By Peter Wingate

    The value of volunteering to community, and community to our success as a society, is impossible to underestimate, especially in the West. Funding to Volunteering Victoria, Western Melbourne’s peak volunteer organisation, will be cut as of 1 July and the loss to perhaps our greatest asset; our community, will be significant and ongoing.

    While you may not have heard of Volunteer West, if you live in the West you have most likely benefited from their services and impact.

    Perhaps you’ve received free volunteer services that provide essential support to, or, more likely, you’ve benefited indirectly (and invaluably) by the fact that volunteering in the West creates and supports our greatest asset; our sense of community.

    Living in the Western suburbs of Melbourne through last years ‘annus horribilius’ of unprecedented bushfire and pandemic crises, you’ll understand how important resilience, social cohesion and community is; even if you don’t know of the organisations that put in the hard-yards to create and champion it.

    Since its beginnings in 2006, Volunteer West has become an integral driver of our communities; engaging, encouraging and empowering individuals and groups to give back to the West.

    Since Volunteer West’s inception, they have:

    • Matched 12,242 volunteers to local not-for-profit and community organisations in the West
    • Supported over 400 volunteer managers through the Volunteer West’s Volunteer Management Network, gaining access to programs and training to support meaningful volunteering placements
    • Delivered innovative projects and action-research seeking to build volunteering support infrastructure with some of the West’s most diverse and vulnerable people, including those from culturally and linguistically diverse backgrounds and unemployed youth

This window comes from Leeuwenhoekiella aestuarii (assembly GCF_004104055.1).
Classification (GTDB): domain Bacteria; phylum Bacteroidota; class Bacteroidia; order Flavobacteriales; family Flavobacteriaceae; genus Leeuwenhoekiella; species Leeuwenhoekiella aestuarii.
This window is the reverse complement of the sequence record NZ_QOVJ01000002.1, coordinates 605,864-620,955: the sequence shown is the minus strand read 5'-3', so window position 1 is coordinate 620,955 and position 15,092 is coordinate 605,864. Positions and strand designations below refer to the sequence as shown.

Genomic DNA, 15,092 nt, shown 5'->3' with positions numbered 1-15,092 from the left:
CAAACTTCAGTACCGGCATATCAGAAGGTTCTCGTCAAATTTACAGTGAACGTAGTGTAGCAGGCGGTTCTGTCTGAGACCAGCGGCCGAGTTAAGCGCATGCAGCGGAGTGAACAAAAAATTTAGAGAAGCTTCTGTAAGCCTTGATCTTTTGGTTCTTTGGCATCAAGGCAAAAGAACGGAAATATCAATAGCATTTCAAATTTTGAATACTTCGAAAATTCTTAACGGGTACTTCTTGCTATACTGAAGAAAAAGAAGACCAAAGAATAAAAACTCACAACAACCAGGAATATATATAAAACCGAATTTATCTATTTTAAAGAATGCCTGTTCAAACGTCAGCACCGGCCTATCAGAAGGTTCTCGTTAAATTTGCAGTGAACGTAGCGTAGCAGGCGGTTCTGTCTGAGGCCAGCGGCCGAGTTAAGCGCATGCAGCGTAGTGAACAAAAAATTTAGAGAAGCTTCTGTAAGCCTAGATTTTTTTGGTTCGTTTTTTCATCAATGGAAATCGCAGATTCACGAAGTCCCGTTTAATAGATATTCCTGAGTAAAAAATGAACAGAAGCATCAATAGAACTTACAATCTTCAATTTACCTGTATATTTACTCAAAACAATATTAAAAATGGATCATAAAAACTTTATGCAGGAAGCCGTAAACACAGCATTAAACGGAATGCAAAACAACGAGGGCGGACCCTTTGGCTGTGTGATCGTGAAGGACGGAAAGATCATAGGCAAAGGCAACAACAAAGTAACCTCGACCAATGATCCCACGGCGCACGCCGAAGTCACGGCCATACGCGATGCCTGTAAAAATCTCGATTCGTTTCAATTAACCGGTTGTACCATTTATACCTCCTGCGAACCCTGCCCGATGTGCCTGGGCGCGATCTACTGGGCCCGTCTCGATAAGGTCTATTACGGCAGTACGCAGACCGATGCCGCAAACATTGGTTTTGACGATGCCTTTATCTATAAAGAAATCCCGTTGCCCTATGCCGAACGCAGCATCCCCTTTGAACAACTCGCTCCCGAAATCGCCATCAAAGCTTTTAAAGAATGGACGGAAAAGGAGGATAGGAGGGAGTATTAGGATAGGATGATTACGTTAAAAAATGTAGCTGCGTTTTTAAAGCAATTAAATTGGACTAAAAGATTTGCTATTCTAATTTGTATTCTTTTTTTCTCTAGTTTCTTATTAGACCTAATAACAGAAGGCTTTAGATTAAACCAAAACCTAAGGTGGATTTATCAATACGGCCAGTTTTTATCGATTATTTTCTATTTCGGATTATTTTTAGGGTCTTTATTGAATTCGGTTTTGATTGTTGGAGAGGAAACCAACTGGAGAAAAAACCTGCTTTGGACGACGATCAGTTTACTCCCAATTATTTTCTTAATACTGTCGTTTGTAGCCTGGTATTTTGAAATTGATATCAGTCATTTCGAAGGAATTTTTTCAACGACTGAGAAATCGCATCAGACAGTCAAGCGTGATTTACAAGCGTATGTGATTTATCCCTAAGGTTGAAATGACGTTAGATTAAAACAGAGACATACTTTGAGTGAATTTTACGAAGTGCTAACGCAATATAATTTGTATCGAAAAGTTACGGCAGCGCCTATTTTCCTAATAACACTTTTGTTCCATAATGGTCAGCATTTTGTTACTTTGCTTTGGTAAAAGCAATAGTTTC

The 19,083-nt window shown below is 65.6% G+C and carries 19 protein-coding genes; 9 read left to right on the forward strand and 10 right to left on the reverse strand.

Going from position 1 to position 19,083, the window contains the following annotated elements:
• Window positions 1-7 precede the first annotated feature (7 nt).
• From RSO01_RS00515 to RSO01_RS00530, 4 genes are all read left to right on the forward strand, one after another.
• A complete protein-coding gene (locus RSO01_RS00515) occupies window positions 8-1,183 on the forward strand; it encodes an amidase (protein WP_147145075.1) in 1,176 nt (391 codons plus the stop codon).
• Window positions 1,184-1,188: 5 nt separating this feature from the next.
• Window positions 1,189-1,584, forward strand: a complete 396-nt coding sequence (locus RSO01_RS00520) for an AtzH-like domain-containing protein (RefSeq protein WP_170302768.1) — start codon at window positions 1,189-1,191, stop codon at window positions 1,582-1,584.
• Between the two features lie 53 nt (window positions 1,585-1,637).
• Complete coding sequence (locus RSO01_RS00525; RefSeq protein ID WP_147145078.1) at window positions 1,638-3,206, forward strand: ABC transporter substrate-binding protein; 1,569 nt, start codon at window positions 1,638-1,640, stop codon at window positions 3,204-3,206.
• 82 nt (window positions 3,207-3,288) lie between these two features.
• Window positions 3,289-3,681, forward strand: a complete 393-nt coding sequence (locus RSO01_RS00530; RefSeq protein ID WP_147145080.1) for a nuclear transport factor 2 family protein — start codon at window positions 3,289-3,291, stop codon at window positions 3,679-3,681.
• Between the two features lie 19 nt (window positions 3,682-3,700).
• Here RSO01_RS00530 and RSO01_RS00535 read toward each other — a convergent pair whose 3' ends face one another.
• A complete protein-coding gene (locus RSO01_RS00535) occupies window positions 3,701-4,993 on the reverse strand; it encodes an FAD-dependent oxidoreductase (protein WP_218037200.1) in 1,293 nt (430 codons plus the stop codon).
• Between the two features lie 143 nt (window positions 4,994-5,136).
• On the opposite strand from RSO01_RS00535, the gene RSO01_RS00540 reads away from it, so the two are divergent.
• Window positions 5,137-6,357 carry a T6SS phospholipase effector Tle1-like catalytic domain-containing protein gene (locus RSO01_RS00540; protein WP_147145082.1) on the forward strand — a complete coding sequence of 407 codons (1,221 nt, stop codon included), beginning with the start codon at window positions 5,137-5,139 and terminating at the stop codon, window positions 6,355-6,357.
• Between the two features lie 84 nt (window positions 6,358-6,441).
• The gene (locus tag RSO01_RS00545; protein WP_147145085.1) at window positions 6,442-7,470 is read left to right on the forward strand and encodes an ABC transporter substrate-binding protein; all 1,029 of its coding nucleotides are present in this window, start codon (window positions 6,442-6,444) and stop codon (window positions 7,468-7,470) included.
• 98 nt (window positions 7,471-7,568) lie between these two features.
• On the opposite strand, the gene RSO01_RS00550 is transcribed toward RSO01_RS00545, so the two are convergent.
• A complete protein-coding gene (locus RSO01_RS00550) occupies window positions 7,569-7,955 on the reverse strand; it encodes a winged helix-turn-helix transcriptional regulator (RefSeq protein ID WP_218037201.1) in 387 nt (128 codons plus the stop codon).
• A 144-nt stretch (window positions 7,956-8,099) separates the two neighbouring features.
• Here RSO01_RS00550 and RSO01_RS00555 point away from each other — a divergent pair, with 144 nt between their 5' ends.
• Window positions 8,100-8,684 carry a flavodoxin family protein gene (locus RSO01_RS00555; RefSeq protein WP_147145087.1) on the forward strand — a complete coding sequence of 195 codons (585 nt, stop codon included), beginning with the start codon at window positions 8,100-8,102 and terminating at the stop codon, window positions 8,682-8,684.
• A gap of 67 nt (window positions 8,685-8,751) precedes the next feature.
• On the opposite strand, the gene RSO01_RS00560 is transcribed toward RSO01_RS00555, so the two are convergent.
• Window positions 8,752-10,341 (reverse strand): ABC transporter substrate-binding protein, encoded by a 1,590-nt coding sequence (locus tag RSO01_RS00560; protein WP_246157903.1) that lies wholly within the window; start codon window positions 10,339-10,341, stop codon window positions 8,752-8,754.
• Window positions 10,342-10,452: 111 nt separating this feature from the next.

As a registered charity and the only volunteer resource centre in the region, Volunteer West works across all six local government areas; Maribyrnong, Moonee Ponds, Melton, Wyndham, Brimbank and Hobson’s Bay, with a combined total population of over 880,000 people. As locals working locally, they are uniquely placed to understand and respond to the region’s needs and challenges.

    Funding to be redirected just as we recover from Covid

    The bad news in what has always been a good-news story for the people the West is that, as of 1 July 2021, Volunteer West will no longer receive funding from the Federal Government. This has huge ramifications not only for the continuing viability of the organisation but community organisations in the West as a whole.

    Thu-Trang Tran, CEO of Volunteer West asks “Who supports the supporters? The supporters in our community have long been volunteers but the Commonwealth’s cut of funding to Volunteer West means our communities’ supporters are no longer supported, dramatically reducing volunteering and its huge community-building impact’.

    ‘The importance of Volunteer West’s work, particularly during times of great uncertainty, change and growth, cannot be underestimated, particularly with the pandemic and bushfires revealing that volunteers are often the invisible and unrecognised workforce on which Australia’s economic and social wellbeing rests.”

    But you can be sure that Volunteer West and its legions of supporters who have directly and indirectly benefited from their work will not go down without a fight.

    Look out for next month’s Westsider, and part 2 of our series on Volunteer West – the fight for funding and future plans to increase the impact of its vital work in the West.

    To find out more about Volunteer West head to

    Peter is a local volunteer writer and Project Manager – Advocacy at Volunteer West. You can contact him at:

    Our content is a labour of love, crafted by dedicated volunteers who are passionate about the west. We encourage submissions from our community, particularly stories about your own experiences, family history, local issues, your suburb, community events, local history, human interest stories, food, the arts, and environmental matters. Below are articles created by community contributors. You can find their names in the bylines.

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